The learners felt that the two events were linked in that the HIV/AIDS issue is all too often ignored by members of the local community. But such behaviour violates the human rights of others, not least their freedom of speech.
Another key message that the students were keen to get across was that individuals had the right to be recognised as people, no matter who they were or what they looked like.
They likewise had the right to study and the right to say ‘no’, points that were encapsulated in a drama performed by all 24 of the Grade 10 learners themselves.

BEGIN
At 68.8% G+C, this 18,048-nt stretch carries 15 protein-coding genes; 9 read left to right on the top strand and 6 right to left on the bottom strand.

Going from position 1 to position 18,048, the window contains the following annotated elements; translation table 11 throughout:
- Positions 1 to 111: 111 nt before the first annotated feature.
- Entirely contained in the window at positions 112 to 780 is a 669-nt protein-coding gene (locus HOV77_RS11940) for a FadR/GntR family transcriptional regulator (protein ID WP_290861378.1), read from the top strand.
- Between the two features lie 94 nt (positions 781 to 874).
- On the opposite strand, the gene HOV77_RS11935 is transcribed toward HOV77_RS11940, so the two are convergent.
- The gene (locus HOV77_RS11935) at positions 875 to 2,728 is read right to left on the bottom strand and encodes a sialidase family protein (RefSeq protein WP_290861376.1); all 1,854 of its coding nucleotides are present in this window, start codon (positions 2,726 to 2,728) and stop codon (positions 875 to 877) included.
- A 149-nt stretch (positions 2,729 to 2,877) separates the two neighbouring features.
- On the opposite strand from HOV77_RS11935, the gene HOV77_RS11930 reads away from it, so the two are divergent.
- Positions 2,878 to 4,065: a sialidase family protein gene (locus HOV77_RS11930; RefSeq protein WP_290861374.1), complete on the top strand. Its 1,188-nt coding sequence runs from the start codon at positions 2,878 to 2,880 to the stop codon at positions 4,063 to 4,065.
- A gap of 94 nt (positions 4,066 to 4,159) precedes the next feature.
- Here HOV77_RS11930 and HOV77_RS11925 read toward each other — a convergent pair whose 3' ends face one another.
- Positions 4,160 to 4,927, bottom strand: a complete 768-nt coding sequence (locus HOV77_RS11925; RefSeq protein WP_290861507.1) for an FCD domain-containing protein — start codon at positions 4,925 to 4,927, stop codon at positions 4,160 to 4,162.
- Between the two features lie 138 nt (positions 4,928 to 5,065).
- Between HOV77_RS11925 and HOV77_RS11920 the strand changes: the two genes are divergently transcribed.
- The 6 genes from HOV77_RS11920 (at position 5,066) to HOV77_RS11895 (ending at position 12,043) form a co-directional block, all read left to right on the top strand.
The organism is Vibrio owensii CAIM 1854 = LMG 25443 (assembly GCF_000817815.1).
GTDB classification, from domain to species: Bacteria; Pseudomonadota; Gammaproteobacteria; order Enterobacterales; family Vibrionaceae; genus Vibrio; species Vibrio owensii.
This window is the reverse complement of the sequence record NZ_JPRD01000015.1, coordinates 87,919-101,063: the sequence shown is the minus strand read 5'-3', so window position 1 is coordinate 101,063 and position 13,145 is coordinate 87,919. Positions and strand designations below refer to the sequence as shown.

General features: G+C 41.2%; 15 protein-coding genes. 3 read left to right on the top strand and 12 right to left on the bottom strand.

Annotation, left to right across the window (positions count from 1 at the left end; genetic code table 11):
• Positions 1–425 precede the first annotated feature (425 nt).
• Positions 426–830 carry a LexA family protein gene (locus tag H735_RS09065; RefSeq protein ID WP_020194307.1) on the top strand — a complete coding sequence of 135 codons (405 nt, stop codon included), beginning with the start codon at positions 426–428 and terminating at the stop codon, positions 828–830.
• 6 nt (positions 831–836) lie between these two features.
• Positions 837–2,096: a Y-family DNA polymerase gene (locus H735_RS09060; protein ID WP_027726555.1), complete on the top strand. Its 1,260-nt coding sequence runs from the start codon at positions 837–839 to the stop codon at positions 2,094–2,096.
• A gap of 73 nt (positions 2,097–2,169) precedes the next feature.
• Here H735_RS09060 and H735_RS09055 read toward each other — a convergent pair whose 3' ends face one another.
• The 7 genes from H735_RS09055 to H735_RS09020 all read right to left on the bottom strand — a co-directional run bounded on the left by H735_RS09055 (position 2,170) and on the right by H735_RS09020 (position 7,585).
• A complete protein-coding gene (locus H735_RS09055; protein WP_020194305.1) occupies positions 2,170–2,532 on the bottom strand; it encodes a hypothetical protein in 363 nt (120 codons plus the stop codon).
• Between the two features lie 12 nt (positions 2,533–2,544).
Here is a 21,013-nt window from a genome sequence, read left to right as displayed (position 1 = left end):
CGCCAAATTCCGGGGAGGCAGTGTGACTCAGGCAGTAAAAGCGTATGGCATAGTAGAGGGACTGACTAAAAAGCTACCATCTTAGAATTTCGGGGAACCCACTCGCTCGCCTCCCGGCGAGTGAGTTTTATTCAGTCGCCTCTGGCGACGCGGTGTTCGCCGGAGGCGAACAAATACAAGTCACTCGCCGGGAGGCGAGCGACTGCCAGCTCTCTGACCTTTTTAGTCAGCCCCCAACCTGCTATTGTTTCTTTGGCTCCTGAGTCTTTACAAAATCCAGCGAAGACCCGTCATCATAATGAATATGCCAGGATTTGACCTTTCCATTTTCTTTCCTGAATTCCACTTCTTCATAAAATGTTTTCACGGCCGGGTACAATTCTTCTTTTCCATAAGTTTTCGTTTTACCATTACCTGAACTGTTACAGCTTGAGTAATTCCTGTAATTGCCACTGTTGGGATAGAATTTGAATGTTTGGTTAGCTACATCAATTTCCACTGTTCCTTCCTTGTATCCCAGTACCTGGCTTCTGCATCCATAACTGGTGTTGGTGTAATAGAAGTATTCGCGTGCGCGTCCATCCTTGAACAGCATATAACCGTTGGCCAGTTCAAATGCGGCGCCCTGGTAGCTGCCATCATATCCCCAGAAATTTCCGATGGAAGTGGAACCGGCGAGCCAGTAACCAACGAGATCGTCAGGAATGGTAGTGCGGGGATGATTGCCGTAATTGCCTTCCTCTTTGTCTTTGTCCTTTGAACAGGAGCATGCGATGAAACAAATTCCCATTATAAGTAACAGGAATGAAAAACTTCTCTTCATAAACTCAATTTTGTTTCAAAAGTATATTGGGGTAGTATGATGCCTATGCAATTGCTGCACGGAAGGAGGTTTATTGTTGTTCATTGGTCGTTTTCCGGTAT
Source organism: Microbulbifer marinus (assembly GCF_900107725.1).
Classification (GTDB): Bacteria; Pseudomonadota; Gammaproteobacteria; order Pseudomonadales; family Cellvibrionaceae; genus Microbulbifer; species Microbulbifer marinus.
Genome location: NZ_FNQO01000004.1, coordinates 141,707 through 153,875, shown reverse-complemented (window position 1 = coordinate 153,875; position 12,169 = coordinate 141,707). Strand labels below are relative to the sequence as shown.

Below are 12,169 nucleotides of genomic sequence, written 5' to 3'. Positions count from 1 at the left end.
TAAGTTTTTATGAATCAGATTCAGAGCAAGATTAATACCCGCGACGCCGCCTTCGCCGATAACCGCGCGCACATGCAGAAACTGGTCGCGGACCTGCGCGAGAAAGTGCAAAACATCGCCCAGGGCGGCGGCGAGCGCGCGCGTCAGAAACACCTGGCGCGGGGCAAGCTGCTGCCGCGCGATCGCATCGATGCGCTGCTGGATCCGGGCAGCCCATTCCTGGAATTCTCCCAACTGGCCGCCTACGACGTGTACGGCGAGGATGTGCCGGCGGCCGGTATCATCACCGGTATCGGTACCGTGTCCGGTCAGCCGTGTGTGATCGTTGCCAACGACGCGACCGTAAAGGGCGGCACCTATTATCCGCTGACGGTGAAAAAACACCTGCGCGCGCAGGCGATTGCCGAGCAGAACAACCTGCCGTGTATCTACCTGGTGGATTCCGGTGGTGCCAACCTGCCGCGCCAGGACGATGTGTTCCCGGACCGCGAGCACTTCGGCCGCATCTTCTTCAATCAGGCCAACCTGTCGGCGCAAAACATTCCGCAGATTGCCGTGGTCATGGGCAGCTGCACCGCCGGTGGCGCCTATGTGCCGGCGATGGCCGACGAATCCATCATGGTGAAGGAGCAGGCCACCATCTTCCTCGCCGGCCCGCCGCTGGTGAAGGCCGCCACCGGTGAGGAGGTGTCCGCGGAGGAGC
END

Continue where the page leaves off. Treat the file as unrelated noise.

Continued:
Other themes, including the idea that with rights, come responsibilities, were explored in songs, poetry and dance. The point was that, it is up to each individual to affect change if they are unhappy with any given personal, community or political issue. This message was, in turn, emphasised by a representative from the Independent Electoral Commission.
He gave a participatory presentation on how important it was for young people to register to vote in order to have a say in the political future of the country.
Some 110 young, local people turned up to the event and were provided with refreshments, which included muffins baked by the Grade 10 learners.
As a result of hosting the event, the students also learned a number of useful new life skills such as planning, organising, how to communicate effectively and take the initiative when necessary.
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